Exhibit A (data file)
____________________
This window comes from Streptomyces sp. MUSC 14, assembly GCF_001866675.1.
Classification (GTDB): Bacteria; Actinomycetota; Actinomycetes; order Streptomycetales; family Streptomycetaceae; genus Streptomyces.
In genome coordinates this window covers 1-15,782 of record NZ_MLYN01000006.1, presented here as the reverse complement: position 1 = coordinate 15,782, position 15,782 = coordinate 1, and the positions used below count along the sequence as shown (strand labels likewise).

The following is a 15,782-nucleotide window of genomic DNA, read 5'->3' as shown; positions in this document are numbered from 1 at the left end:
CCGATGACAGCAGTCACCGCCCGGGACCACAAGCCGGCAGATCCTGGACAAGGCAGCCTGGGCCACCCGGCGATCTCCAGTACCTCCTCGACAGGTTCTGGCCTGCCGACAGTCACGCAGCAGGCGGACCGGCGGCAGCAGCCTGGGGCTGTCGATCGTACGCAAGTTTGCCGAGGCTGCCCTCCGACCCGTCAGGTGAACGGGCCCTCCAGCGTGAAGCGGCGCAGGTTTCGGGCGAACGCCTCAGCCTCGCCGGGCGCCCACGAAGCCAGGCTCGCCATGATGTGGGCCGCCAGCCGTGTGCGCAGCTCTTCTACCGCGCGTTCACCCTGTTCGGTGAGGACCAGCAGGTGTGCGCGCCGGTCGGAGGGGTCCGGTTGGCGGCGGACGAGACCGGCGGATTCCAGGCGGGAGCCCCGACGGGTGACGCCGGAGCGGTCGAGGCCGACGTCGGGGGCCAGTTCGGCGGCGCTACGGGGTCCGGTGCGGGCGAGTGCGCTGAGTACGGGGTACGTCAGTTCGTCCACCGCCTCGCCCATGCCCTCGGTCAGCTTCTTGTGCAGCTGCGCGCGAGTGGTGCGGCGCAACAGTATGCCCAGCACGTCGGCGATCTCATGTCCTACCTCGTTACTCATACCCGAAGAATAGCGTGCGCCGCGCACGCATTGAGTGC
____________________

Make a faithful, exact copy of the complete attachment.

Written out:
This window comes from Streptomyces sp. MUSC 14, assembly GCF_001866675.1.
Classification (GTDB): Bacteria; Actinomycetota; Actinomycetes; order Streptomycetales; family Streptomycetaceae; genus Streptomyces.
In genome coordinates this window covers 1-15,782 of record NZ_MLYN01000006.1, presented here as the reverse complement: position 1 = coordinate 15,782, position 15,782 = coordinate 1, and the positions used below count along the sequence as shown (strand labels likewise).

The following is a 15,782-nucleotide window of genomic DNA, read 5'->3' as shown; positions in this document are numbered from 1 at the left end:
CCGATGACAGCAGTCACCGCCCGGGACCACAAGCCGGCAGATCCTGGACAAGGCAGCCTGGGCCACCCGGCGATCTCCAGTACCTCCTCGACAGGTTCTGGCCTGCCGACAGTCACGCAGCAGGCGGACCGGCGGCAGCAGCCTGGGGCTGTCGATCGTACGCAAGTTTGCCGAGGCTGCCCTCCGACCCGTCAGGTGAACGGGCCCTCCAGCGTGAAGCGGCGCAGGTTTCGGGCGAACGCCTCAGCCTCGCCGGGCGCCCACGAAGCCAGGCTCGCCATGATGTGGGCCGCCAGCCGTGTGCGCAGCTCTTCTACCGCGCGTTCACCCTGTTCGGTGAGGACCAGCAGGTGTGCGCGCCGGTCGGAGGGGTCCGGTTGGCGGCGGACGAGACCGGCGGATTCCAGGCGGGAGCCCCGACGGGTGACGCCGGAGCGGTCGAGGCCGACGTCGGGGGCCAGTTCGGCGGCGCTACGGGGTCCGGTGCGGGCGAGTGCGCTGAGTACGGGGTACGTCAGTTCGTCCACCGCCTCGCCCATGCCCTCGGTCAGCTTCTTGTGCAGCTGCGCGCGAGTGGTGCGGCGCAACAGTATGCCCAGCACGTCGGCGATCTCATGTCCTACCTCGTTACTCATACCCGAAGAATAGCGTGCGCCGCGCACGCATTGAGTGC